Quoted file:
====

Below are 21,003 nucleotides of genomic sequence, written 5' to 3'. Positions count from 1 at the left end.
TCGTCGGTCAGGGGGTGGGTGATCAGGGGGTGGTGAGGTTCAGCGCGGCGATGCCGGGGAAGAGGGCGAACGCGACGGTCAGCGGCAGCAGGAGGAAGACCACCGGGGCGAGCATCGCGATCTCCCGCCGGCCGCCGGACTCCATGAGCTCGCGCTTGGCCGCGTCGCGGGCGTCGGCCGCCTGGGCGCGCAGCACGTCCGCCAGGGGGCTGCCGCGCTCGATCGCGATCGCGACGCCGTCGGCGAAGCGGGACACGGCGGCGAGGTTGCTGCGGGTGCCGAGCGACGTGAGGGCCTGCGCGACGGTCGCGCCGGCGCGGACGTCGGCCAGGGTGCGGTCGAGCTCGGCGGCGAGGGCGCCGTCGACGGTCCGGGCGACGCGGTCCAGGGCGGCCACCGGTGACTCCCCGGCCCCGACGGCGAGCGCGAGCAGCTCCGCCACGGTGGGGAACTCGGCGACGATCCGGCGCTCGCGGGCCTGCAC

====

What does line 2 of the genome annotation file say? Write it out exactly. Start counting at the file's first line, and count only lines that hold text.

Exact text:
TCGTCGGTCAGGGGGTGGGTGATCAGGGGGTGGTGAGGTTCAGCGCGGCGATGCCGGGGAAGAGGGCGAACGCGACGGTCAGCGGCAGCAGGAGGAAGACCACCGGGGCGAGCATCGCGATCTCCCGCCGGCCGCCGGACTCCATGAGCTCGCGCTTGGCCGCGTCGCGGGCGTCGGCCGCCTGGGCGCGCAGCACGTCCGCCAGGGGGCTGCCGCGCTCGATCGCGATCGCGACGCCGTCGGCGAAGCGGGACACGGCGGCGAGGTTGCTGCGGGTGCCGAGCGACGTGAGGGCCTGCGCGACGGTCGCGCCGGCGCGGACGTCGGCCAGGGTGCGGTCGAGCTCGGCGGCGAGGGCGCCGTCGACGGTCCGGGCGACGCGGTCCAGGGCGGCCACCGGTGACTCCCCGGCCCCGACGGCGAGCGCGAGCAGCTCCGCCACGGTGGGGAACTCGGCGACGATCCGGCGCTCGCGGGCCTGCAC